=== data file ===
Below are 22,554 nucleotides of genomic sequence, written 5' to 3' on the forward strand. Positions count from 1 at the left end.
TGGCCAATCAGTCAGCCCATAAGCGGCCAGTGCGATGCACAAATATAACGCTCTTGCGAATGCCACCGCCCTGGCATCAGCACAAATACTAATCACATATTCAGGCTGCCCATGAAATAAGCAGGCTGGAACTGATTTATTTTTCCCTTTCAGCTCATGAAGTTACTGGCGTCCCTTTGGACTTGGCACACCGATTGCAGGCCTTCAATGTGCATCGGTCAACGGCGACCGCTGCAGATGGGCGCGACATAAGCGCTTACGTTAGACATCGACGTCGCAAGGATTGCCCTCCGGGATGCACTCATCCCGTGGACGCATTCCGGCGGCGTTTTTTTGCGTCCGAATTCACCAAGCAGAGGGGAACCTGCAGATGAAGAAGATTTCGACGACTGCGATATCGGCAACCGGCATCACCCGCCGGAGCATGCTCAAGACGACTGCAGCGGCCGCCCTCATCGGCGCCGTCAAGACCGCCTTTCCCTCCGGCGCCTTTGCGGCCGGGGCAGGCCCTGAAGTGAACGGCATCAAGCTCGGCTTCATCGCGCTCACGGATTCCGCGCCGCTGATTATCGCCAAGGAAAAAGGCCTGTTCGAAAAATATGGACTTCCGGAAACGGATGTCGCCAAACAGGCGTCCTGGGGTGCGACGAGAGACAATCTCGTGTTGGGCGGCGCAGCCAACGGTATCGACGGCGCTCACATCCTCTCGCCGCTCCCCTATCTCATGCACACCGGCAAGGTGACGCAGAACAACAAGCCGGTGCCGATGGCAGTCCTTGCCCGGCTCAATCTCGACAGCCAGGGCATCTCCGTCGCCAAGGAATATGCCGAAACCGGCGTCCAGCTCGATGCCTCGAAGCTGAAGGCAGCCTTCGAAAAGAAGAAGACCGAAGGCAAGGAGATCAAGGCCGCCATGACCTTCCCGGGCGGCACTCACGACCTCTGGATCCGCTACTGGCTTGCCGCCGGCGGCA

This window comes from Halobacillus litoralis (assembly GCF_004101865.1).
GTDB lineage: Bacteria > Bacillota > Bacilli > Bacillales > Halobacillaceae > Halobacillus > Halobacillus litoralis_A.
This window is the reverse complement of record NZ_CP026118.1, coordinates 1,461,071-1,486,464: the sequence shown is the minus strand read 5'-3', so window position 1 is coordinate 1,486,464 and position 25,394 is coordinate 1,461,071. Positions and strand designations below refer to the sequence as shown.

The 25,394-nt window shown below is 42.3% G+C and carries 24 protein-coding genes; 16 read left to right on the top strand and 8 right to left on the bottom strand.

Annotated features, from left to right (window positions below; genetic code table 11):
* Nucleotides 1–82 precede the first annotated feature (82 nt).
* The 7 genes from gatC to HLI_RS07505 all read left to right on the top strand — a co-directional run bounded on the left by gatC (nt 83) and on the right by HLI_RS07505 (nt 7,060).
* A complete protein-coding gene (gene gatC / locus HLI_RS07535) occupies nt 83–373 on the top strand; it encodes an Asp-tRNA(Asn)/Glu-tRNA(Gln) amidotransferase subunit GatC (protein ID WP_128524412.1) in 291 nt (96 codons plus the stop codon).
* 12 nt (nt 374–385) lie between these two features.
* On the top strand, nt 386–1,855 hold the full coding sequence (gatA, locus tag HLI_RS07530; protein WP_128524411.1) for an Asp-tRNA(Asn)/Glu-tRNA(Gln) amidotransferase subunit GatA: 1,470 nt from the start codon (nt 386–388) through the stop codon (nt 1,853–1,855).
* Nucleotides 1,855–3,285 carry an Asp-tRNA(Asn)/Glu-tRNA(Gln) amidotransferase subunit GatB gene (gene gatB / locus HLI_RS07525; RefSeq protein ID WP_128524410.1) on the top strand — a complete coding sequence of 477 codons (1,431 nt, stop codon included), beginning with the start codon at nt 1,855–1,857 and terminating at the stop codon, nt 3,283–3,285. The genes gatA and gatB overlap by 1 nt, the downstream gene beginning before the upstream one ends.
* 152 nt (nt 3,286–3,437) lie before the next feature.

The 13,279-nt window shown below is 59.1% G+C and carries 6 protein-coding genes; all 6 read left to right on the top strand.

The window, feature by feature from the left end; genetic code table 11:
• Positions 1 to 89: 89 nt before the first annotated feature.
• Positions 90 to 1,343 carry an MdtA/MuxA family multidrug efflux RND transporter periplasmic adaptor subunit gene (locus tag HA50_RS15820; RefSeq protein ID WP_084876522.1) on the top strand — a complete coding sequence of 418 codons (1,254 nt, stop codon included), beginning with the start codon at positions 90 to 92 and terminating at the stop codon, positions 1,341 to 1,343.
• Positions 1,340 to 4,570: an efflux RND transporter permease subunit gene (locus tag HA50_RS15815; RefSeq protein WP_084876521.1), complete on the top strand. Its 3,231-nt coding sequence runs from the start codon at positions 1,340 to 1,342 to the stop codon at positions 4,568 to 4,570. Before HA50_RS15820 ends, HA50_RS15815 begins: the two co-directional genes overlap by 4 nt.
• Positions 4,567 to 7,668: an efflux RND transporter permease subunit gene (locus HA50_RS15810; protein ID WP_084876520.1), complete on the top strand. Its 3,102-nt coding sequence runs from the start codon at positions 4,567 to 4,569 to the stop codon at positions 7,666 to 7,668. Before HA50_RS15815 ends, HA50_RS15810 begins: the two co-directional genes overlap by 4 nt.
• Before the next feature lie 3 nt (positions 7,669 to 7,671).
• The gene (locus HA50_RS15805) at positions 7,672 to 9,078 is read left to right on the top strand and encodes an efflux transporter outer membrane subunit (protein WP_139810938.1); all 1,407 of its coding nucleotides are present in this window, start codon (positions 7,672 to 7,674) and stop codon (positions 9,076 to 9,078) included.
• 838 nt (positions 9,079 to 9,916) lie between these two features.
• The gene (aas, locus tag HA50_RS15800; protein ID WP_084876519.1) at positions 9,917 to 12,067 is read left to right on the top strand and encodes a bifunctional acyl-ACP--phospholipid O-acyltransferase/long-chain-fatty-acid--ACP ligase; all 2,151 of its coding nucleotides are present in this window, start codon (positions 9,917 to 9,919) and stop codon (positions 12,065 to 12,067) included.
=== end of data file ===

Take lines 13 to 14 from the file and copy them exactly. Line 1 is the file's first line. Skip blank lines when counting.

* Nucleotides 1,855–3,285 carry an Asp-tRNA(Asn)/Glu-tRNA(Gln) amidotransferase subunit GatB gene (gene gatB / locus HLI_RS07525; RefSeq protein ID WP_128524410.1) on the top strand — a complete coding sequence of 477 codons (1,431 nt, stop codon included), beginning with the start codon at nt 1,855–1,857 and terminating at the stop codon, nt 3,283–3,285. The genes gatA and gatB overlap by 1 nt, the downstream gene beginning before the upstream one ends.
* 152 nt (nt 3,286–3,437) lie before the next feature.